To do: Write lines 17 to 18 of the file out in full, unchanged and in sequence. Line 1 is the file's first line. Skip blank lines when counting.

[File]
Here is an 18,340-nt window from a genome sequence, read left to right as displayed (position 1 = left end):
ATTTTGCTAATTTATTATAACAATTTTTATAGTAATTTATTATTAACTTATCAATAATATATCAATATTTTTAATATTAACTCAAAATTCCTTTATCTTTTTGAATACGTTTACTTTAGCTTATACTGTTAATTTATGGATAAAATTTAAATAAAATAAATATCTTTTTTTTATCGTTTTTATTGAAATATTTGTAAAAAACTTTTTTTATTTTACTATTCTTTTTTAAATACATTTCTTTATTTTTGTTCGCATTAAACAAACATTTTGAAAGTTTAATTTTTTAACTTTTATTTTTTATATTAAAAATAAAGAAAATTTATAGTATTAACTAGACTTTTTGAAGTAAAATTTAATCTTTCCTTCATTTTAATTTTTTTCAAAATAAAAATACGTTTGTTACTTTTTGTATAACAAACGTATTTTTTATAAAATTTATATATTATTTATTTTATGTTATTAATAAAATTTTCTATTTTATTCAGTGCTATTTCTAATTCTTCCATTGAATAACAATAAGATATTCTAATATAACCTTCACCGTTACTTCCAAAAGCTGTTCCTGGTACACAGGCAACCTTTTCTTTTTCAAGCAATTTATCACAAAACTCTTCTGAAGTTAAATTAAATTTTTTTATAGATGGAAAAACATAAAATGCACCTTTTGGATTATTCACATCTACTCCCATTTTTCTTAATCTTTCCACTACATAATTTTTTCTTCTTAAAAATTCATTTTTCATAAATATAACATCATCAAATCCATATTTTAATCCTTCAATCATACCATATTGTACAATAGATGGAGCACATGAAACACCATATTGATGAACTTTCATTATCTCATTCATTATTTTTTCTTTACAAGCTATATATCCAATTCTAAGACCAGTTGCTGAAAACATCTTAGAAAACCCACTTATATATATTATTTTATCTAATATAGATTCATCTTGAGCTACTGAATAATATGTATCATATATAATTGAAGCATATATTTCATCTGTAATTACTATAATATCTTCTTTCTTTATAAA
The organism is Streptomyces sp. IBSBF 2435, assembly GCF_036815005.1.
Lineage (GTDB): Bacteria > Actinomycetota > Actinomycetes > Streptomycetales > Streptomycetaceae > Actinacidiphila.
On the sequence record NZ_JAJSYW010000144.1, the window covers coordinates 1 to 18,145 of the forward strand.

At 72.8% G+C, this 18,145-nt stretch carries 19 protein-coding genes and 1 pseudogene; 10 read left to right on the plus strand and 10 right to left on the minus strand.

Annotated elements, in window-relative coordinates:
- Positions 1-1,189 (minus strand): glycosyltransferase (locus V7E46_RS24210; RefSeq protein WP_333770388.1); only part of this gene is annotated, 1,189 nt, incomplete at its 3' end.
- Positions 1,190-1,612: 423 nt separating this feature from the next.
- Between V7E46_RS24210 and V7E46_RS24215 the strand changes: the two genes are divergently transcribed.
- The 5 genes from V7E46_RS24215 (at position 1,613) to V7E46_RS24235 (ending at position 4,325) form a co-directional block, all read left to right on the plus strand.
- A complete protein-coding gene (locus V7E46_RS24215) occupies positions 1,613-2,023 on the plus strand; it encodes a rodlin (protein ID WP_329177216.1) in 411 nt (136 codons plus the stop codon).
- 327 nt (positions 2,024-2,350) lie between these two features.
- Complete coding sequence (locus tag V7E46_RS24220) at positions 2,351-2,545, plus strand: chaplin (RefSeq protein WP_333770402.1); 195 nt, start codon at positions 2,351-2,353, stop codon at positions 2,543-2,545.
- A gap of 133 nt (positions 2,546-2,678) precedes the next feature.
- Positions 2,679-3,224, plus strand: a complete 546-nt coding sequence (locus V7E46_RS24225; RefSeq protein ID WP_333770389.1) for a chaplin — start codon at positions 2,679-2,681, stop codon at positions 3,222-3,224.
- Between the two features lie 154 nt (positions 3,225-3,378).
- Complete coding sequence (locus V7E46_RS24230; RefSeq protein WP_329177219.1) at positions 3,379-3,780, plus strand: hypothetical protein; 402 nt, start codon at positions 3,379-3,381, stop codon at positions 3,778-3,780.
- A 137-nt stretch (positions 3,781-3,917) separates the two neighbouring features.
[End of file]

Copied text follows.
- Between the two features lie 154 nt (positions 3,225-3,378).
- Complete coding sequence (locus V7E46_RS24230; RefSeq protein WP_329177219.1) at positions 3,379-3,780, plus strand: hypothetical protein; 402 nt, start codon at positions 3,379-3,381, stop codon at positions 3,778-3,780.